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Do You Know What Park-Ohio Holdings Corp.'s (NASDAQ:PKOH) P/E Ratio Means?

Simply Wall St

This article is written for those who want to get better at using price to earnings ratios (P/E ratios). We'll apply a basic P/E ratio analysis to Park-Ohio Holdings Corp.'s (NASDAQ:PKOH), to help you decide if the stock is worth further research. Looking at earnings over the last twelve months, Park-Ohio Holdings has a P/E ratio of 9.31. That is equivalent to an earnings yield of about 10.7%.

View our latest analysis for Park-Ohio Holdings

How Do I Calculate A Price To Earnings Ratio?

The formula for price to earnings is:

Price to Earnings Ratio = Share Price ÷ Earnings per Share (EPS)

Or for Park-Ohio Holdings:

P/E of 9.31 = $35.02 ÷ $3.76 (Based on the trailing twelve months to September 2019.)

Is A High Price-to-Earnings Ratio Good?

A higher P/E ratio means that investors are paying a higher price for each $1 of company earnings. That isn't a good or a bad thing on its own, but a high P/E means that buyers have a higher opinion of the business's prospects, relative to stocks with a lower P/E.

Does Park-Ohio Holdings Have A Relatively High Or Low P/E For Its Industry?

One good way to get a quick read on what market participants expect of a company is to look at its P/E ratio. If you look at the image below, you can see Park-Ohio Holdings has a lower P/E than the average (23.4) in the machinery industry classification.

NasdaqGS:PKOH Price Estimation Relative to Market, January 9th 2020

Its relatively low P/E ratio indicates that Park-Ohio Holdings shareholders think it will struggle to do as well as other companies in its industry classification. While current expectations are low, the stock could be undervalued if the situation is better than the market assumes. It is arguably worth checking if insiders are buying shares, because that might imply they believe the stock is undervalued.

How Growth Rates Impact P/E Ratios

Generally speaking the rate of earnings growth has a profound impact on a company's P/E multiple. That's because companies that grow earnings per share quickly will rapidly increase the 'E' in the equation. That means unless the share price increases, the P/E will reduce in a few years. So while a stock may look expensive based on past earnings, it could be cheap based on future earnings.

Park-Ohio Holdings's earnings per share grew by -3.6% in the last twelve months. And it has improved its earnings per share by 7.3% per year over the last three years.

Don't Forget: The P/E Does Not Account For Debt or Bank Deposits

One drawback of using a P/E ratio is that it considers market capitalization, but not the balance sheet. Thus, the metric does not reflect cash or debt held by the company. The exact same company would hypothetically deserve a higher P/E ratio if it had a strong balance sheet, than if it had a weak one with lots of debt, because a cashed up company can spend on growth.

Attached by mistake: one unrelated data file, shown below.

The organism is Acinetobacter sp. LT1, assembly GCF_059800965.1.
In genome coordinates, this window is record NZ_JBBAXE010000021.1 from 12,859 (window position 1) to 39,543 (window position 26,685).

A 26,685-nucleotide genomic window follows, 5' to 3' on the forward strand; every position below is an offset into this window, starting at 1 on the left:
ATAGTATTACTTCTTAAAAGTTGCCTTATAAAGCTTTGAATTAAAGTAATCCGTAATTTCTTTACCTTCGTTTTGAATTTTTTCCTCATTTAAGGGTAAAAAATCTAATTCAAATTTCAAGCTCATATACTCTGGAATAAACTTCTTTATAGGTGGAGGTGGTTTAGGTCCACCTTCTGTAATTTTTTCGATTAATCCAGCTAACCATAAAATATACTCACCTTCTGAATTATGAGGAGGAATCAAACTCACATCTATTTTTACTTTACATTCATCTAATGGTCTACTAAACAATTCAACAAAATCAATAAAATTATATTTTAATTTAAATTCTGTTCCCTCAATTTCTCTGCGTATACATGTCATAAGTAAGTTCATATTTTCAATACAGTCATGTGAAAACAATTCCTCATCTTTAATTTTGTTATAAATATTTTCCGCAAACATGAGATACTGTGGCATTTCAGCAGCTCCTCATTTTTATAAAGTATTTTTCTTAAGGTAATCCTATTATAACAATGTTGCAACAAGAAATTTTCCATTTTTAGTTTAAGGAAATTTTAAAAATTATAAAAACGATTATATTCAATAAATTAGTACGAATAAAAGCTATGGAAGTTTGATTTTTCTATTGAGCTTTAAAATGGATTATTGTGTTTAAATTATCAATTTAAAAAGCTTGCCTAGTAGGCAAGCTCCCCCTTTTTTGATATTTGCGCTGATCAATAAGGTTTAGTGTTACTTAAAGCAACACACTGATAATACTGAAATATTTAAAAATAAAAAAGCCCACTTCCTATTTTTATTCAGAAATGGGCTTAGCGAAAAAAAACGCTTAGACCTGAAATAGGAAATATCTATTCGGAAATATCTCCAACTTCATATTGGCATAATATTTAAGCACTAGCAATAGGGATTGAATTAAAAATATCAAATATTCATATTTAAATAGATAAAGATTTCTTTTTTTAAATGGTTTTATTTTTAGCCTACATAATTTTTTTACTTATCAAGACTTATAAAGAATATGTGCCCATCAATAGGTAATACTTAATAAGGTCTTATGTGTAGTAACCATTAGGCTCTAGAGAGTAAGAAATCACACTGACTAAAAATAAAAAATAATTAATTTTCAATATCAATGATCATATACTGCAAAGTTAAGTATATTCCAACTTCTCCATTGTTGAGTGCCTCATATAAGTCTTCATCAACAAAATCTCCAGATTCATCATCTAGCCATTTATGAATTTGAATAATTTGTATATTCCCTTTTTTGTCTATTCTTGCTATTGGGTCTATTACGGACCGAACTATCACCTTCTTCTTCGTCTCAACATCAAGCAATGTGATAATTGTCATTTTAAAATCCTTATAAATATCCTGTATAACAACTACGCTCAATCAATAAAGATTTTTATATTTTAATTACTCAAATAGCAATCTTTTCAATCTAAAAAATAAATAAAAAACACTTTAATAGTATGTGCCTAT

Such expenditure might be good or bad, in the long term, but the point here is that the balance sheet is not reflected by this ratio.

So What Does Park-Ohio Holdings's Balance Sheet Tell Us?

Park-Ohio Holdings has net debt worth a very significant 119% of its market capitalization. This is a relatively high level of debt, so the stock probably deserves a relatively low P/E ratio. Keep that in mind when comparing it to other companies.

The Bottom Line On Park-Ohio Holdings's P/E Ratio

Park-Ohio Holdings's P/E is 9.3 which is below average (18.8) in the US market. It's good to see EPS growth in the last 12 months, but the debt on the balance sheet might be muting expectations.

Investors have an opportunity when market expectations about a stock are wrong. As value investor Benjamin Graham famously said, 'In the short run, the market is a voting machine but in the long run, it is a weighing machine. So this free visual report on analyst forecasts could hold the key to an excellent investment decision.

You might be able to find a better buy than Park-Ohio Holdings. If you want a selection of possible winners, check out this free list of interesting companies that trade on a P/E below 20 (but have proven they can grow earnings).

If you spot an error that warrants correction, please contact the editor at editorial-team@simplywallst.com. This article by Simply Wall St is general in nature. It does not constitute a recommendation to buy or sell any stock, and does not take account of your objectives, or your financial situation. Simply Wall St has no position in the stocks mentioned.

We aim to bring you long-term focused research analysis driven by fundamental data. Note that our analysis may not factor in the latest price-sensitive company announcements or qualitative material. Thank you for reading.